The Gene pp 415-495 | Cite as

Complex Genes

  • Lawrence S. Dillon


Thus far in this analysis, only those genes have been examined that simply encode a single product, whether an RNA or a protein. Although often the coding sequences have been found to be interrupted by untranslated sectors, the presence of such introns had no effect on the immediate product of translation, because of their removal before that process occurred. But now the point has been reached where the dictum “one gene, one peptide” loses its validity, for in the several major classes of genes that receive attention in this chapter two or more distinct proteins are encoded in every case. Each of these products must undergo processing before the main component (or components) is able to function. The simpler of the diverse complex genes is that class, earlier named diplomorphic (Chapter 1, Section 1.1.3), that codes for a double translational product. As a rule, but not always, the bulk of the transcript becomes translated into an active enzymic or structural protein; in addition, this bears a prefatory peptide that appears to be requisite for the protein to pass through a membrane. The latter may be either the cytoplasmic covering or the sheath that encloses an organelle, such as a mitochondrion, chloroplast, Golgi body, or endoreticulum.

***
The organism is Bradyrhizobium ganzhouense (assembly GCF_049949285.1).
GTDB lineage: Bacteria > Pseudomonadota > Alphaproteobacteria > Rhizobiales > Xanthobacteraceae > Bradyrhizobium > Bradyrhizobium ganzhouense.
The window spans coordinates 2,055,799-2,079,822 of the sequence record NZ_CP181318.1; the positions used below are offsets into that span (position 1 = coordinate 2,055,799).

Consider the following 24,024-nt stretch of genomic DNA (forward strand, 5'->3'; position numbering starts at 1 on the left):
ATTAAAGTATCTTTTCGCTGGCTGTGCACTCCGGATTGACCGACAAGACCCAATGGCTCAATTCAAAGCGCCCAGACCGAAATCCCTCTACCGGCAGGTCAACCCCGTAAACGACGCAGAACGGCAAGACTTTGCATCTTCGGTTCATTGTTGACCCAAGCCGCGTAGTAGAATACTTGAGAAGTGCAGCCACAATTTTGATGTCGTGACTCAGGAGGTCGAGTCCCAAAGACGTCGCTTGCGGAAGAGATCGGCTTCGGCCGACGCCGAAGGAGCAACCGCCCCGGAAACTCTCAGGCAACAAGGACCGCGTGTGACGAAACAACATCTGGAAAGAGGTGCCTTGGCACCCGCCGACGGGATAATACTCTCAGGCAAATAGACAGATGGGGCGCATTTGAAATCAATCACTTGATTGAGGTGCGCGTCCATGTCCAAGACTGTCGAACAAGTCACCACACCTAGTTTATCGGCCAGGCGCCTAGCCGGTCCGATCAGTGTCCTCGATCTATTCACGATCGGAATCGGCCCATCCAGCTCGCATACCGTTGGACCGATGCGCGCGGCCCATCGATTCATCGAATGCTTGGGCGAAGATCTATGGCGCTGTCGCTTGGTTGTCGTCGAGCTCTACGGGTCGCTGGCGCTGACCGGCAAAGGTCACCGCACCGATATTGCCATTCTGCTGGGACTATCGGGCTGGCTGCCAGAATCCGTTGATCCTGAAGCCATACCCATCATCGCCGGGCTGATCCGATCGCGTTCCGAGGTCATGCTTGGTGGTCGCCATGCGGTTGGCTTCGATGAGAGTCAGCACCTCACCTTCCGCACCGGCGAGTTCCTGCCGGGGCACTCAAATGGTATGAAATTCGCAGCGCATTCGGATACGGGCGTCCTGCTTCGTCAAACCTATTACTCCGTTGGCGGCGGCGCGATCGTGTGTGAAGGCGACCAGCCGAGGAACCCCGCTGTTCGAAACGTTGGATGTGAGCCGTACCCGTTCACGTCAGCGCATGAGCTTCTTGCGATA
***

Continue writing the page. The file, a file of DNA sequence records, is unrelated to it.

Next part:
Cleavage Site Basic Amino Acid Hydrophobic Amino Acid Transit Peptide Neutral Protease 
These keywords were added by machine and not by the authors. This process is experimental and the keywords may be updated as the learning algorithm improves.


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Copyright information

© Springer Science+Business Media New York 1987

Authors and Affiliations

  • Lawrence S. Dillon
    • 1
  1. 1.Texas A&M UniversityCollege StationUSA

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